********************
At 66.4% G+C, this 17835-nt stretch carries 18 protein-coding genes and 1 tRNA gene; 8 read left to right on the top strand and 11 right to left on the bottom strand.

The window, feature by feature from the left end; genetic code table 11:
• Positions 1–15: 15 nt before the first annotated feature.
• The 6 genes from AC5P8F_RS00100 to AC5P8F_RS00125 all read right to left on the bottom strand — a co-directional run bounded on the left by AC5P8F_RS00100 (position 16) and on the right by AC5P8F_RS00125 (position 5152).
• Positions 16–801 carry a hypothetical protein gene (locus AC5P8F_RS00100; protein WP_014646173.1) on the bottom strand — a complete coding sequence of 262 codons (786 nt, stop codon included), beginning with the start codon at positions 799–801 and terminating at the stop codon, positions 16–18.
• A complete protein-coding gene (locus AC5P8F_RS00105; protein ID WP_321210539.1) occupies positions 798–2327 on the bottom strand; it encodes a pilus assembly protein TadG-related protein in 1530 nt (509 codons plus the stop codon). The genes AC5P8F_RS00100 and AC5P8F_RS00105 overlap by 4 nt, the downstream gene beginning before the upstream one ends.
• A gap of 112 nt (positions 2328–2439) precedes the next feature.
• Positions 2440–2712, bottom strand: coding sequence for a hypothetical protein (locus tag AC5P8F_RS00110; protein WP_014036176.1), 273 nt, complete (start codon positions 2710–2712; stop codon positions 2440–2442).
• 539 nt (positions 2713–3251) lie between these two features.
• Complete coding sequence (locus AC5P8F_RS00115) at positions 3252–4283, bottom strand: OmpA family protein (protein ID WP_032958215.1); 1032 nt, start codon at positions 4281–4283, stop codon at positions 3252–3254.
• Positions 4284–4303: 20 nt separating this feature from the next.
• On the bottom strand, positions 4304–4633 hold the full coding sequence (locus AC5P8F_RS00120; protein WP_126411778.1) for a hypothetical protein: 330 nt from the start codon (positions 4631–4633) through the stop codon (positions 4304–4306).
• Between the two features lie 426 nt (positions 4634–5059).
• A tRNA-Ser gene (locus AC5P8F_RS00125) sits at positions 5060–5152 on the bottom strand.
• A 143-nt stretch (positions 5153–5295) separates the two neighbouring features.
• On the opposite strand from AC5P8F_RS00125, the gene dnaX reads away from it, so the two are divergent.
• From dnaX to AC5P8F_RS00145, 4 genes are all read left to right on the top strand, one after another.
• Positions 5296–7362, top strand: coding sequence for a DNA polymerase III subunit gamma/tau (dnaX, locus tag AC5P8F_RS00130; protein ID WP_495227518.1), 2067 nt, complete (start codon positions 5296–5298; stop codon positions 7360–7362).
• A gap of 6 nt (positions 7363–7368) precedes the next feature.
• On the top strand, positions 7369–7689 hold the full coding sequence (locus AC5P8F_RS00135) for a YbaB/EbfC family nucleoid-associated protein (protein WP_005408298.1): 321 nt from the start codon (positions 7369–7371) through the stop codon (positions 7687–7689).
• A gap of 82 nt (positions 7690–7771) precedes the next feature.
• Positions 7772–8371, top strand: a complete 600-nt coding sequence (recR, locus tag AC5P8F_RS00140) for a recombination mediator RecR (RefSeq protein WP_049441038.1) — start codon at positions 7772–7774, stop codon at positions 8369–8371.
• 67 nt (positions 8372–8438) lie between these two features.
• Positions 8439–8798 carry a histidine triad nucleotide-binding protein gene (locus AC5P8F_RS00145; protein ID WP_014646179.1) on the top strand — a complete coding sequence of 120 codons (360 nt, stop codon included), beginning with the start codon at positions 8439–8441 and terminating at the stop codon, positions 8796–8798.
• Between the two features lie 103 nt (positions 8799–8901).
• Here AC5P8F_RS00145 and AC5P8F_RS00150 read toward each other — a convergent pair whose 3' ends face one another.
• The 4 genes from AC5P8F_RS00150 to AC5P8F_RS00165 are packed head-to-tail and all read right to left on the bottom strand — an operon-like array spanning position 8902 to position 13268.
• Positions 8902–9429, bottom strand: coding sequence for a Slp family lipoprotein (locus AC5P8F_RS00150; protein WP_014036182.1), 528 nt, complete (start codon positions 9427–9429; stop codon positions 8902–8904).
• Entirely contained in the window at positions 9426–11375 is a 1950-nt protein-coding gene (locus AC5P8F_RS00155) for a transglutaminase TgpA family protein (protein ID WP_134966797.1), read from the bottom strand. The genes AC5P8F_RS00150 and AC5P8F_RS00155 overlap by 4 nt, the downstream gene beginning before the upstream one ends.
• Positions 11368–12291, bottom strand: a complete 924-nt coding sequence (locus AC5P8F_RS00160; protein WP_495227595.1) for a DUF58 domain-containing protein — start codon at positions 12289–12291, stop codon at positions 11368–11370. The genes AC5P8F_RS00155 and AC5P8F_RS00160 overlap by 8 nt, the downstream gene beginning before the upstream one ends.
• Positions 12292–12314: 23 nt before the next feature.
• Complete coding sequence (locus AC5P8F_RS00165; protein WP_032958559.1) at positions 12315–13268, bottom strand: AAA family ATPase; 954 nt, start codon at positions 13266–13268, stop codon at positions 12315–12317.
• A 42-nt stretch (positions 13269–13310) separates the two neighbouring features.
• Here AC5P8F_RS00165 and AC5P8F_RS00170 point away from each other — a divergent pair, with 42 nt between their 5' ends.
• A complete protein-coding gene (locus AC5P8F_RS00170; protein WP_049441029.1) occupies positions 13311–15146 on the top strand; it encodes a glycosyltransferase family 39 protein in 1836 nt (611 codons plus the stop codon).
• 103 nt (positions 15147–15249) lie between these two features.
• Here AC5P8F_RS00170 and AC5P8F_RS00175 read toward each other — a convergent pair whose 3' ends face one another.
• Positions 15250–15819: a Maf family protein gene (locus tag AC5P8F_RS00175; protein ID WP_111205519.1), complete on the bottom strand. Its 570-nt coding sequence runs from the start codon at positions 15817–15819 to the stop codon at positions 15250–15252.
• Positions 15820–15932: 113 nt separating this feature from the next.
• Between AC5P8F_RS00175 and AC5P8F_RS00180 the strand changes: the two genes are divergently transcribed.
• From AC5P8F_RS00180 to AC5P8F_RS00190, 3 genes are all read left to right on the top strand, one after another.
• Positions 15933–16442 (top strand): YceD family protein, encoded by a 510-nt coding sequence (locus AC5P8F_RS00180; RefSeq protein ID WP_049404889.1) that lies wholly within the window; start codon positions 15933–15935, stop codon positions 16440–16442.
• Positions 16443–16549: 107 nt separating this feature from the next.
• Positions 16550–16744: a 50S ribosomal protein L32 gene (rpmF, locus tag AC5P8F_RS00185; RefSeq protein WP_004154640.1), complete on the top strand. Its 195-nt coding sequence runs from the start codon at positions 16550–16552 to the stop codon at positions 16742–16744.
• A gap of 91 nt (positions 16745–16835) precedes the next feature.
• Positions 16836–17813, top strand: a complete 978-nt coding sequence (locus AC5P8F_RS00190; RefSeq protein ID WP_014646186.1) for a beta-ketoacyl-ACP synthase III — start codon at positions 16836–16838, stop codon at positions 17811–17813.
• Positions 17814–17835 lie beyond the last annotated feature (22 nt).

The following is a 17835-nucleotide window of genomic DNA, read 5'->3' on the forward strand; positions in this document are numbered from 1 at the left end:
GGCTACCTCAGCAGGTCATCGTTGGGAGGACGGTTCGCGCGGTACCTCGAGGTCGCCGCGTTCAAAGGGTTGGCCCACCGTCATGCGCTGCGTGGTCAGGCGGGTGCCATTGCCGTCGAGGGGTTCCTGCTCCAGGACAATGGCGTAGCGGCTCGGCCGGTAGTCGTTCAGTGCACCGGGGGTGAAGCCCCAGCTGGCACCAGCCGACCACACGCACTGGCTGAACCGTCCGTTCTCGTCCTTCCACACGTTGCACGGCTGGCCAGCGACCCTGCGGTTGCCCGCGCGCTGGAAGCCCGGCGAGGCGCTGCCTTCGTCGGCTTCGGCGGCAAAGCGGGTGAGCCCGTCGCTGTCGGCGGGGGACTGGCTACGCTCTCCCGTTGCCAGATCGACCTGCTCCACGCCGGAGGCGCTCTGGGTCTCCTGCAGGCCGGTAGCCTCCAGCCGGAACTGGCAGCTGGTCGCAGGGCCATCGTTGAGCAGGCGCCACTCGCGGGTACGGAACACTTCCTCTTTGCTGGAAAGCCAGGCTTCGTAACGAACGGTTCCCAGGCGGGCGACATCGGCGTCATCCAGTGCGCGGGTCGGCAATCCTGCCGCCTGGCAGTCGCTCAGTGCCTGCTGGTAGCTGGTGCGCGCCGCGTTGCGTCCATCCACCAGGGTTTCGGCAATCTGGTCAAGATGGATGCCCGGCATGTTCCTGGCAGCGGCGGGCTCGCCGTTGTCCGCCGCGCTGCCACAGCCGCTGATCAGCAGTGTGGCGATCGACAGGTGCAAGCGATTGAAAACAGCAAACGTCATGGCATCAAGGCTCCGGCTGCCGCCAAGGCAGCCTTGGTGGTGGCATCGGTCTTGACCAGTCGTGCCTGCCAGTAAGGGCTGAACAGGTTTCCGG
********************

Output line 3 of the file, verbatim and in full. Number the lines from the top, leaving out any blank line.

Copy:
• Positions 1–15: 15 nt before the first annotated feature.